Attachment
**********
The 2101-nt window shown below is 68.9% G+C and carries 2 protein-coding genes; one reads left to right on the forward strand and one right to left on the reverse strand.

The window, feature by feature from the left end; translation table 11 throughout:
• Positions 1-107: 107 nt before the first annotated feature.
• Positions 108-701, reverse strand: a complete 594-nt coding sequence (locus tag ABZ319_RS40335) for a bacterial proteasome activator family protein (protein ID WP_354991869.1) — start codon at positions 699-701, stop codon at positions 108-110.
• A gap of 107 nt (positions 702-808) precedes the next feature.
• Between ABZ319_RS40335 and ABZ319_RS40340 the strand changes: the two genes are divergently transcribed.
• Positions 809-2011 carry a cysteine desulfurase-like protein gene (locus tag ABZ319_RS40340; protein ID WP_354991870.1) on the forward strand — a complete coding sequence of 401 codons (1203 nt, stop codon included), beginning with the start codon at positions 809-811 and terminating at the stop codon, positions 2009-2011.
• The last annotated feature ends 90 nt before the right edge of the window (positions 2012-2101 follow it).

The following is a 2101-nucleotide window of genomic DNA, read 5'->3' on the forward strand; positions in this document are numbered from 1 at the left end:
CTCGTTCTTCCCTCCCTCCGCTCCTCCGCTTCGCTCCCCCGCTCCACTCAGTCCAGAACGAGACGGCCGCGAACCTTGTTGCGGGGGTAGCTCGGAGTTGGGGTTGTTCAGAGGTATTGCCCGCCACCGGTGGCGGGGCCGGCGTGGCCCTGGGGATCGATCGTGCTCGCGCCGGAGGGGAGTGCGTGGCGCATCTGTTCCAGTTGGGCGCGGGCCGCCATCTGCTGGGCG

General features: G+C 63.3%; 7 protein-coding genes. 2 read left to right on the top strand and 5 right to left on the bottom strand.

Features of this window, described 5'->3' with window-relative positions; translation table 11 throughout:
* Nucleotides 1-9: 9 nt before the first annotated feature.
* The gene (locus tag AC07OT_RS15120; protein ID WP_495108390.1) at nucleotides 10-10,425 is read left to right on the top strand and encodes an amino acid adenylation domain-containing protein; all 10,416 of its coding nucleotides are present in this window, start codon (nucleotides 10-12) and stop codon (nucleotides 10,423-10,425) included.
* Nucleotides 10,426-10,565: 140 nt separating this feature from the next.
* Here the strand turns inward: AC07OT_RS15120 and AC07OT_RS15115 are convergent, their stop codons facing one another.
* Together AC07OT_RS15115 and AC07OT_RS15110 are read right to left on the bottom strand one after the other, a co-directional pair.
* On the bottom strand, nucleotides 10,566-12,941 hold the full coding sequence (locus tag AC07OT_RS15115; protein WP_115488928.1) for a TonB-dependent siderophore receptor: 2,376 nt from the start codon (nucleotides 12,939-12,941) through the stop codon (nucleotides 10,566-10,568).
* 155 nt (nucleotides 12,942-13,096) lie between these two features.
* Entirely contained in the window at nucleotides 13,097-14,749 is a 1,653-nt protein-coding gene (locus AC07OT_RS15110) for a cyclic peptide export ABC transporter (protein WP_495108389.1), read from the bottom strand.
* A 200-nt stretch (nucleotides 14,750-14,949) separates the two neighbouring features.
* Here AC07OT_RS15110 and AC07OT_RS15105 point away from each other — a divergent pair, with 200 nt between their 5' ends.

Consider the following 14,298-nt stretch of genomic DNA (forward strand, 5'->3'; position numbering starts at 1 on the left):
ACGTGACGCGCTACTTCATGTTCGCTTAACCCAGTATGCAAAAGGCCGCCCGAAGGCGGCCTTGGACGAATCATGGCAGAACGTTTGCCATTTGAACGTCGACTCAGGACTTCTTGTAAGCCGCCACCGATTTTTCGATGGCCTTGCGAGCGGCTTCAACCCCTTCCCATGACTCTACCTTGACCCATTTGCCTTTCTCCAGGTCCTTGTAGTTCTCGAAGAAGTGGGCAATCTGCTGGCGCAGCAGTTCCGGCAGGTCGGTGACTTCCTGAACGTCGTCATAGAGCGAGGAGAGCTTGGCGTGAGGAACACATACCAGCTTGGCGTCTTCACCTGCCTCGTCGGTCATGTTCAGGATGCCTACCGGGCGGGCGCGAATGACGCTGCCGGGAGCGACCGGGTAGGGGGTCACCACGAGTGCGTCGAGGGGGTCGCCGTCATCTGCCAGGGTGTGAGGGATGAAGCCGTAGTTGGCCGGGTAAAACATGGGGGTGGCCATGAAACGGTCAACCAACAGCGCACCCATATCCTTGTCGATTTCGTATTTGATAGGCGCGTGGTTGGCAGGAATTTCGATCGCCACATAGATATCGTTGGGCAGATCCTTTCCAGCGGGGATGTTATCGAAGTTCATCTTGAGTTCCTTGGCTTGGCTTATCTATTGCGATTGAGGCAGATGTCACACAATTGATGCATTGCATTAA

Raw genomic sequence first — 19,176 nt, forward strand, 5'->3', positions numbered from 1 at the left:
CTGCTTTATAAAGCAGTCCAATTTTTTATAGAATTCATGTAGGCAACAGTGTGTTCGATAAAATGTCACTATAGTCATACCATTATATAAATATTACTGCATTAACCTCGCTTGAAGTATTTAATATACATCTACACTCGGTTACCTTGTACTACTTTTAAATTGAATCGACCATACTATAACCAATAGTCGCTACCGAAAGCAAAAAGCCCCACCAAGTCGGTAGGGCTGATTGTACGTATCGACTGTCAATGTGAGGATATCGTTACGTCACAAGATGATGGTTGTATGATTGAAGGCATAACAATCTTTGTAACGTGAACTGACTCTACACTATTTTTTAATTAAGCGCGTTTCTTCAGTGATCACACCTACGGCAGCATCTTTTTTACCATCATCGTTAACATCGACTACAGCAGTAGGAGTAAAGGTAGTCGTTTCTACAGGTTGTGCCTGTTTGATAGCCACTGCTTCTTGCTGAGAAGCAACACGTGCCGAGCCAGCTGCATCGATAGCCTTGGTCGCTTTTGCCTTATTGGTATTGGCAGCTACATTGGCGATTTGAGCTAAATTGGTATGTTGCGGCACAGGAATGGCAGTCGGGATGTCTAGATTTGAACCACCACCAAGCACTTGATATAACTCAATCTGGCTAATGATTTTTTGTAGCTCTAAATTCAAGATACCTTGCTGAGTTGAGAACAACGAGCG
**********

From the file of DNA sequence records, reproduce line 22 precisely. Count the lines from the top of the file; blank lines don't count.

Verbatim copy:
* Here AC07OT_RS15110 and AC07OT_RS15105 point away from each other — a divergent pair, with 200 nt between their 5' ends.